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Chilean miner Dario Segovia (L) - one of the 33 recently rescued from San Jose mine - arrives at the San Jose mine for a mass near Copiapo, 800 km north of Santiago, on October 17, 2010. Almost all the miners have already been discharged from the hospital and must now adjust to their lives in the media glare after 69 days trapped deep in a gold and copper mine. (CLAUDIO SANTANA/Claudio Santana/AFP/Getty Images)
Chilean miner Dario Segovia (L) - one of the 33 recently rescued from San Jose mine - arrives at the San Jose mine for a mass near Copiapo, 800 km north of Santiago, on October 17, 2010. Almost all the miners have already been discharged from the hospital and must now adjust to their lives in the media glare after 69 days trapped deep in a gold and copper mine. (CLAUDIO SANTANA/Claudio Santana/AFP/Getty Images)

Ceremony brings some of Chile's 33 back to the mine Add to ...

Some of the 33 miners who were rescued last week after 69 days trapped underground returned Sunday for a religious service at the mine in northern Chile that almost became their tomb.

The miners, their families and friends will attend a ceremony in a tent at the mouth of the San Jose copper and gold mine from which they were rescued Wednesday in a painstakingly planned and perfectly executed operation that was watched live on television around the world.

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Among the first 10 miners to arrive for the service was Juan Carlos Aguilar, who walked around the minehead holding the hand of his young daughter.

He and the other men were trapped for more than two months at 2,050 feet underground before being rescued. The ceremony, expected to trigger strong emotions, will seek to honor the miners' solidarity and determination to survive.

"It's going to be difficult, but we know we can take it," Omar Reygadas, a widower who was the 17th miner to be rescued, said of the planned service.

Another rescued worker, Jose Henriquez, the group's prayer leader who asked for 33 bibles to be sent down while they awaited rescue, became the first to go back and visit the mine on Saturday.

He said he wanted to get to know the area near the mine known as "Camp Hope," where family members gathered to pray and await news about their husbands, sons and fathers.

"I came to look in my locker to make sure I didn't leave anything behind," he joked.

Ending what many felt was a spiritual mission, families of the miners Thursday packed up the tents they had lived in for the previous two months and prepared for life outside the intense fellowship that the camp provided.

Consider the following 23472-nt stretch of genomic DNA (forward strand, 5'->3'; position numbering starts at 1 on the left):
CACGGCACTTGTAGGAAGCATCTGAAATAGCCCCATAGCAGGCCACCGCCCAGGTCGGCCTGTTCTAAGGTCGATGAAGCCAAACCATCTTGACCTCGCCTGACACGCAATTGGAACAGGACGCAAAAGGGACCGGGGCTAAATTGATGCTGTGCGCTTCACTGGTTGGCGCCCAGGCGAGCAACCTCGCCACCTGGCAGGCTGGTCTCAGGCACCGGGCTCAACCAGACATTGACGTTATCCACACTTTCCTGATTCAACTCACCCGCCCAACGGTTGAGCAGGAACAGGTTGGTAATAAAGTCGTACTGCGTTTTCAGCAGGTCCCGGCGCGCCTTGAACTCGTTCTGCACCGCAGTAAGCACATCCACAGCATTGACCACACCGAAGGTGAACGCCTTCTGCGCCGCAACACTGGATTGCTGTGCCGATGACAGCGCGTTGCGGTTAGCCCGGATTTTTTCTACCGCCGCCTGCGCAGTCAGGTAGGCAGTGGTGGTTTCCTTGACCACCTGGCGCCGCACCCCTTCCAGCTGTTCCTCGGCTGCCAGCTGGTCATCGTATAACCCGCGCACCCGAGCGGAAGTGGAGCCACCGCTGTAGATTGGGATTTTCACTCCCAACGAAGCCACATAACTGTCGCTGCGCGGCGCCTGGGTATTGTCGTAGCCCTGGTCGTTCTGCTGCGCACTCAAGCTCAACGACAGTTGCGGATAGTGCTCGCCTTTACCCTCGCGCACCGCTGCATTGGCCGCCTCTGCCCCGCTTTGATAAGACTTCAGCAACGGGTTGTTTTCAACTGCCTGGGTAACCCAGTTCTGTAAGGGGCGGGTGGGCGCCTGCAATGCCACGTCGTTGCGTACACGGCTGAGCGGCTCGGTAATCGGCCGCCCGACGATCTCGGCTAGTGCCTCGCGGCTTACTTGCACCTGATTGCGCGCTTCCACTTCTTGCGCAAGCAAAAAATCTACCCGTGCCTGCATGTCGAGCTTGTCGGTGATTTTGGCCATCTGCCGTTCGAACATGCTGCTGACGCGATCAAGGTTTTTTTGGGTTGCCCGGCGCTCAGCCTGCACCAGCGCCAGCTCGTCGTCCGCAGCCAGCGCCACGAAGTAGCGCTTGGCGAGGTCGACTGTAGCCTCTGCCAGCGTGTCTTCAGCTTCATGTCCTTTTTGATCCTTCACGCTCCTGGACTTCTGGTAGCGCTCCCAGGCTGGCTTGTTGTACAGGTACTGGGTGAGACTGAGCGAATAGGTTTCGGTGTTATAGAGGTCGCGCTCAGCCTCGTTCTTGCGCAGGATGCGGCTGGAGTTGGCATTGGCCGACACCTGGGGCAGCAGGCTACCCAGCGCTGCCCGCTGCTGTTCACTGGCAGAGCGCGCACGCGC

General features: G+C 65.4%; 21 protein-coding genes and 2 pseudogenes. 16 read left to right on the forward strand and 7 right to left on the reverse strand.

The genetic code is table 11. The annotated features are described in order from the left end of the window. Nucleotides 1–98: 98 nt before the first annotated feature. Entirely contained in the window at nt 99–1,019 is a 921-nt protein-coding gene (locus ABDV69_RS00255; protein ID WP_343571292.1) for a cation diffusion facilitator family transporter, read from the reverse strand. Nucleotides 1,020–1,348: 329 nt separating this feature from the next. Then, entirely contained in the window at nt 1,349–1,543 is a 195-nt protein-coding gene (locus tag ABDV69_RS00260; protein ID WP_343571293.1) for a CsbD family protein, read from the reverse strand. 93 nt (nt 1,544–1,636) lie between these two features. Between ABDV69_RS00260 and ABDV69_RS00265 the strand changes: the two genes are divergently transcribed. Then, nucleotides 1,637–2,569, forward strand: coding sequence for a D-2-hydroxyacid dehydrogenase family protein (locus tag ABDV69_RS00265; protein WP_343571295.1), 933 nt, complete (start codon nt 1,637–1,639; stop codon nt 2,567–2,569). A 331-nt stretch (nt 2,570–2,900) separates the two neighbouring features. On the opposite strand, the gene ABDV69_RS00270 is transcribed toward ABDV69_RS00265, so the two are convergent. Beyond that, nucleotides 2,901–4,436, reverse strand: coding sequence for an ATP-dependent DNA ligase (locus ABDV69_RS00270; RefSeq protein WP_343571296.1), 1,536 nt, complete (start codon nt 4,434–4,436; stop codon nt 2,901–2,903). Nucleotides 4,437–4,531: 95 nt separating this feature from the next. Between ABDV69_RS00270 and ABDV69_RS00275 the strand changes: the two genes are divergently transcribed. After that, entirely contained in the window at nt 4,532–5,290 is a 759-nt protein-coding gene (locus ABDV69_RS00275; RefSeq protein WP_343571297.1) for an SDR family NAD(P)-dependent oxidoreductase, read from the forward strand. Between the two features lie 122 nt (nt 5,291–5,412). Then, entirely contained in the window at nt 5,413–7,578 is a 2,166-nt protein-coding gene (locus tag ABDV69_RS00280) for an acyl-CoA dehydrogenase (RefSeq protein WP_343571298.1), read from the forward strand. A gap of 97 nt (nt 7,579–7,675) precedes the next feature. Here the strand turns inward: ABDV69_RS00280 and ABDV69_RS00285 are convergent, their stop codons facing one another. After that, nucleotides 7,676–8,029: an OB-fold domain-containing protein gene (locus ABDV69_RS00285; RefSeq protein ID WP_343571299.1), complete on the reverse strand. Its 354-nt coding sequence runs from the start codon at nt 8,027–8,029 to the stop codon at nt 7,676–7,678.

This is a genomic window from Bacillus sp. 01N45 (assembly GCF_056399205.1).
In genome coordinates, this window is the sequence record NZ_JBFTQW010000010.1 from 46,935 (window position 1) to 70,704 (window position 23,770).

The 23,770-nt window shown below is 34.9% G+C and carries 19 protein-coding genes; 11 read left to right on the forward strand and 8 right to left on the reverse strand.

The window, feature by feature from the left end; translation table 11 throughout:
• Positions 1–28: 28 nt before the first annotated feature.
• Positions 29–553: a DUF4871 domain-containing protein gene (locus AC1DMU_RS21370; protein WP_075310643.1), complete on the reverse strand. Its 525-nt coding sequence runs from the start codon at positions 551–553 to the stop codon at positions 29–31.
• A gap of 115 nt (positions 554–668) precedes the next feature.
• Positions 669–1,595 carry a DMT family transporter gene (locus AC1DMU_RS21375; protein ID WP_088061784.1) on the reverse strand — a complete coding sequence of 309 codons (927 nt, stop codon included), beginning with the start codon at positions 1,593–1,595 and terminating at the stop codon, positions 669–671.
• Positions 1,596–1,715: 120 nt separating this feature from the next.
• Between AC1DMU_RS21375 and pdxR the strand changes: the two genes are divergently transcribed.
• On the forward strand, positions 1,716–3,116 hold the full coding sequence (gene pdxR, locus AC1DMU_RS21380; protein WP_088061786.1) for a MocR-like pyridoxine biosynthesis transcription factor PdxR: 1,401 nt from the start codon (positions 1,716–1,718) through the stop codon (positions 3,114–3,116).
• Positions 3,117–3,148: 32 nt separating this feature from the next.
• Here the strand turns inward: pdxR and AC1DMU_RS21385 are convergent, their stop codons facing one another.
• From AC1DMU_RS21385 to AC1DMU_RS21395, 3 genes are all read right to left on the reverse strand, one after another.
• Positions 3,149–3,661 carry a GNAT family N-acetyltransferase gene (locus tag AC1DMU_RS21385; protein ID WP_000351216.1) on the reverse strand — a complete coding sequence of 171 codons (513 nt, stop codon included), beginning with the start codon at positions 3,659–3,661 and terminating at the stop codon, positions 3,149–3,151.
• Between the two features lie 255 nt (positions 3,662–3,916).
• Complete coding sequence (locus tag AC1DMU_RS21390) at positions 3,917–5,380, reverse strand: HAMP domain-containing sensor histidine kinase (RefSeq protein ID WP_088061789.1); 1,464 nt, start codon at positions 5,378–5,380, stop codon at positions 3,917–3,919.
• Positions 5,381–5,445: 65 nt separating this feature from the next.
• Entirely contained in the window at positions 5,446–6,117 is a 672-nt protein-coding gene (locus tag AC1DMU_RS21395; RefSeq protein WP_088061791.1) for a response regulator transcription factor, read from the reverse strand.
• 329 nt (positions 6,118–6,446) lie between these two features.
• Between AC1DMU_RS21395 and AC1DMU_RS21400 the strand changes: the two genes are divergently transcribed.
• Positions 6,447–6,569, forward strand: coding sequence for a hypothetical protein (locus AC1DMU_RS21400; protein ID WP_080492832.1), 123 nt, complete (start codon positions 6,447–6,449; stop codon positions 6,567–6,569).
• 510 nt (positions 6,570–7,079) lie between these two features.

They descended on the barren land around the San Jose mine after it collapsed on Aug. 5, fearful that all the miners were dead but refusing to give up. Many of the relatives are deeply religious and some prayed almost around the clock.

A poll conducted late last week by La Tercera newspaper and published on Sunday said that 84 percent of Chileans approved the handling of the mine crisis by President Sebastian Pinera.

The conservative leader visited the mine several times during the two months that the workers were trapped and personally oversaw the 23-hour rescue operation during which they were hoisted one-by-one to the surface.

His overall popularity was 62 per cent, according to La Tercera's poll. Surveys taken before the rescue had placed Mr. Pinera's popularity in the 50s.

The miners are not saying much so far about what it was really like after the cave-in that left them huddled together in a humid cavern. Some of them are talking about saving their stories for a book about those 69 hellish days.

Publishing experts say a book by the miners could be quite profitable.

When the mine caved in, the men were thought to have died in yet another of Latin America's litany of mining accidents. Rescuers found them 2-1/2 weeks later with a bore hole the width of a grapefruit.

That tiny hole became an umbilical cord used to pass down hydration gels, water and food to keep them alive. A bigger shaft was later bored to bring them up.

The miners were hauled out one by one Wednesday in a metal capsule little wider than a man's shoulders and dubbed "Phoenix" after the mythical bird that rose from the ashes.

Miner Mario Gomez, who at 63 was the oldest of the rescued workers, told local television that he emerged from the experience with some advice for his grandchildren.

"Never go into a mine," he said. "Study a profession."

 

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